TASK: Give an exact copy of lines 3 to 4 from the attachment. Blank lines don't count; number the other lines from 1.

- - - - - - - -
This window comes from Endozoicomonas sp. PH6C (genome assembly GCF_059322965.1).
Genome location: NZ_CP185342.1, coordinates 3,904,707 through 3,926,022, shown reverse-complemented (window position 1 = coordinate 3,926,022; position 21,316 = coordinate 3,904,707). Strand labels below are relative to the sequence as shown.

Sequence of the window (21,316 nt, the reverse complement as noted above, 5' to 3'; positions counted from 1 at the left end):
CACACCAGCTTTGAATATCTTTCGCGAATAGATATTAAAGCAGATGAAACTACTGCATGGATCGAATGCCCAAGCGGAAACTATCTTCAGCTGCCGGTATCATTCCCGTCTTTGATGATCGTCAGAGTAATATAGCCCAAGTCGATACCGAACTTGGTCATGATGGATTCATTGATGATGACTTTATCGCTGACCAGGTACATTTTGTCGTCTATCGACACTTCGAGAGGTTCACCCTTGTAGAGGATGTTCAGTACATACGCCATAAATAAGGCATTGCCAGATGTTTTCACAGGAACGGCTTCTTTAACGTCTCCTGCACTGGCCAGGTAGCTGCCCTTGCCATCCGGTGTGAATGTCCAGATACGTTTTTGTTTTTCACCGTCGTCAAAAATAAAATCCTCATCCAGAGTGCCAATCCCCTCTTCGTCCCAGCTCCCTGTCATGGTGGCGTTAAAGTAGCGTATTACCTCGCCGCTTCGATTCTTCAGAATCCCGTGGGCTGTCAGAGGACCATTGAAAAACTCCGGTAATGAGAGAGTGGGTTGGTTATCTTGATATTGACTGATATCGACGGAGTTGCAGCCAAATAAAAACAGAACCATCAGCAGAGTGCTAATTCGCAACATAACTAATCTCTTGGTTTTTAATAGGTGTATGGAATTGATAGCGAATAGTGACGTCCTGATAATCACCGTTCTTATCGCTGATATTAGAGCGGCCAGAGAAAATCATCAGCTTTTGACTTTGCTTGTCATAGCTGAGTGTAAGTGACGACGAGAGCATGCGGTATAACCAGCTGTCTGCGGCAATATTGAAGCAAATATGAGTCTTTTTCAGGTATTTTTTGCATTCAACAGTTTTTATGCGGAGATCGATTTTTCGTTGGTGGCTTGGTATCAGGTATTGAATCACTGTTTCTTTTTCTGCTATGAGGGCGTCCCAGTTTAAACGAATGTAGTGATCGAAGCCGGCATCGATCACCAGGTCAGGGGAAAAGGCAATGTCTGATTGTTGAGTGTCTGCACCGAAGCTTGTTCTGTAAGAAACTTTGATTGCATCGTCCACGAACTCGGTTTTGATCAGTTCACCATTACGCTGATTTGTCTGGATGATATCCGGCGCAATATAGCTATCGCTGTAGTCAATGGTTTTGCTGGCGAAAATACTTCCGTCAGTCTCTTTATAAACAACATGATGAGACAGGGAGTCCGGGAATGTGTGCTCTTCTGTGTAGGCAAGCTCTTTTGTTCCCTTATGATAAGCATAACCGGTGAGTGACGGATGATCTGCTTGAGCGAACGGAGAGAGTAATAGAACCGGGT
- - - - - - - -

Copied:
Sequence of the window (21,316 nt, the reverse complement as noted above, 5' to 3'; positions counted from 1 at the left end):
CACACCAGCTTTGAATATCTTTCGCGAATAGATATTAAAGCAGATGAAACTACTGCATGGATCGAATGCCCAAGCGGAAACTATCTTCAGCTGCCGGTATCATTCCCGTCTTTGATGATCGTCAGAGTAATATAGCCCAAGTCGATACCGAACTTGGTCATGATGGATTCATTGATGATGACTTTATCGCTGACCAGGTACATTTTGTCGTCTATCGACACTTCGAGAGGTTCACCCTTGTAGAGGATGTTCAGTACATACGCCATAAATAAGGCATTGCCAGATGTTTTCACAGGAACGGCTTCTTTAACGTCTCCTGCACTGGCCAGGTAGCTGCCCTTGCCATCCGGTGTGAATGTCCAGATACGTTTTTGTTTTTCACCGTCGTCAAAAATAAAATCCTCATCCAGAGTGCCAATCCCCTCTTCGTCCCAGCTCCCTGTCATGGTGGCGTTAAAGTAGCGTATTACCTCGCCGCTTCGATTCTTCAGAATCCCGTGGGCTGTCAGAGGACCATTGAAAAACTCCGGTAATGAGAGAGTGGGTTGGTTATCTTGATATTGACTGATATCGACGGAGTTGCAGCCAAATAAAAACAGAACCATCAGCAGAGTGCTAATTCGCAACATAACTAATCTCTTGGTTTTTAATAGGTGTATGGAATTGATAGCGAATAGTGACGTCCTGATAATCACCGTTCTTATCGCTGATATTAGAGCGGCCAGAGAAAATCATCAGCTTTTGACTTTGCTTGTCATAGCTGAGTGTAAGTGACGACGAGAGCATGCGGTATAACCAGCTGTCTGCGGCAATATTGAAGCAAATATGAGTCTTTTTCAGGTATTTTTTGCATTCAACAGTTTTTATGCGGAGATCGATTTTTCGTTGGTGGCTTGGTATCAGGTATTGAATCACTGTTTCTTTTTCTGCTATGAGGGCGTCCCAGTTTAAACGAATGTAGTGATCGAAGCCGGCATCGATCACCAGGTCAGGGGAAAAGGCAATGTCTGATTGTTGAGTGTCTGCACCGAAGCTTGTTCTGTAAGAAACTTTGATTGCATCGTCCACGAACTCGGTTTTGATCAGTTCACCATTACGCTGATTTGTCTGGATGATATCCGGCGCAATATAGCTATCGCTGTAGTCAATGGTTTTGCTGGCGAAAATACTTCCGTCAGTCTCTTTATAAACAACATGATGAGACAGGGAGTCCGGGAATGTGTGCTCTTCTGTGTAGGCAAGCTCTTTTGTTCCCTTATGATAAGCATAACCGGTGAGTGACGGATGATCTGCTTGAGCGAACGGAGAGAGTAATAGAACCGGGT